written by Titus, May 07, 2012
And it gets better: isn't Sancta Croce the one called "in Jerusalem" because the floor the building is actually constructed on dirt that was brought from the temple mount? If you go up the road to (IIRC) Milan, there is a church that houses relics of the Holy Sepulcher, along with a medieval replica of the Church thereof. Enjoy the trip.
written by Chris in Maryland, May 07, 2012
And speaking of St. Helena, when in Rome, we can all go and touch something Jesus touched, indeed, something he walked on Good Friday...The Holy Stairs taken from Fortress Antonia, and relocated by St. Helena to Rome.
written by Harry, May 07, 2012
Wikipedia is very useful for verifying basic facts like the date of a birth or death, historical battles and the like. It's also good for getting information on books, films and music.
What it isn't so good at is providing large scale explanations. The more controversial pages (i.e Science and Religion) tend to be fought over constantly by a variety of editors, each with their own personal agenda. Apparently Shiite and Sunni Muslims clash regularly on the pages concerning their respective movements. One should use to verify the basic facts only.
Still, it's quite fun to trawl through page after page, picking up scraps of information. One of the best methods for this is the Wikipedia Game- start off on a random page and assign yourself the goal of getting to, say, Shakespeare, but only through the linking words in the documents.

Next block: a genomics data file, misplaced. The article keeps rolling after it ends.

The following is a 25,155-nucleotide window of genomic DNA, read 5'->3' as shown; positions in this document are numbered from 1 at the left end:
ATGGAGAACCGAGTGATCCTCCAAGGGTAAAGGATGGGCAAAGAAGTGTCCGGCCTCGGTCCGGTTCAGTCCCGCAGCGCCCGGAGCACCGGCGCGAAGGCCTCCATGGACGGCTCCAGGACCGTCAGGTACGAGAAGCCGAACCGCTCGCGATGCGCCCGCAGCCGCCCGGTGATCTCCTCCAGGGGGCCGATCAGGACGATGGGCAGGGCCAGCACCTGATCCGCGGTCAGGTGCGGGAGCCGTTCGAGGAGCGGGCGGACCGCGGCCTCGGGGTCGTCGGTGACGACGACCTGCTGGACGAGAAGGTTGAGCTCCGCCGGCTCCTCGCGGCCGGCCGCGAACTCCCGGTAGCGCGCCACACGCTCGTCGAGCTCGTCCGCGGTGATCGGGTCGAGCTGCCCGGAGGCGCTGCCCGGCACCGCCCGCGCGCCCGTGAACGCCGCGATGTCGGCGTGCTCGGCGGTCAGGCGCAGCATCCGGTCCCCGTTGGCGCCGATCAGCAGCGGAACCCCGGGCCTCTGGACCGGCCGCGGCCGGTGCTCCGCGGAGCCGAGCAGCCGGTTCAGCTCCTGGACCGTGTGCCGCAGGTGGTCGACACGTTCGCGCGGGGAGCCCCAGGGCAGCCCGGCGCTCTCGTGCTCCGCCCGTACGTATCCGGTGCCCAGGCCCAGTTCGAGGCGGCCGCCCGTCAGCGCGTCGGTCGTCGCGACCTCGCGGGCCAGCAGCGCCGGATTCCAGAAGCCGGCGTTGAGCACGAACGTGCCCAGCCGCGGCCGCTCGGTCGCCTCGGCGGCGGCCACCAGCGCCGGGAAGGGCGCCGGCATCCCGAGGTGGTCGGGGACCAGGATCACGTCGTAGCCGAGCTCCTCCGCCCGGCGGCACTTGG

written by bt, May 07, 2012
"More and more this is one aspect of our faith that makes me love Catholicism – and exceedingly so. "

Exactly! I have learned so much about our faith and some of these ancient relics by reading the internet, and today your article taught me even more. Thank you!
written by bt, May 07, 2012
"More and more this is one aspect of our faith that makes me love Catholicism – and exceedingly so. "

I'm in total agreement, and I've learned so much about our Faith and these ancient relics on the internet articles such as the one you have written from which I also learned new things. For example, I knew none of this:

"In a side chapel there are relics of the crucifixion: the complete crossbeam of the good thief, a fragment of the true cross, a nail used to crucify Christ, a thorn from the crown of thorns, the titulus (the name plate which hung over the Lord) and the finger bone of St. Thomas which was put into Our Lord’s wounds."

So thanks for the article and spreading the Faith!
written by Leonard, May 11, 2012
Please forgive my grumpiness. I would never want to be disrespectful to believers. But, the provenance of relics is really quite important. If they are real, then they are the physical evidence of the most important event in history - but if they are not then they are lies told by liars. I'm sorry. I know this offends some of you but it is the truth and Christianity makes a claim on truth.
written by Sally, May 15, 2012
ah, Leonard, you are mistaken. The relics of the Cross, if they are real, are still only evidence of the Crucifixion. And hundreds, perhaps thousands of men were crucified under Roman rule. The most important event in human history is the Resurrection. And the evidence of that is the testimony of the Apostles and those who saw and talked and ate with the Resurrected Jesus.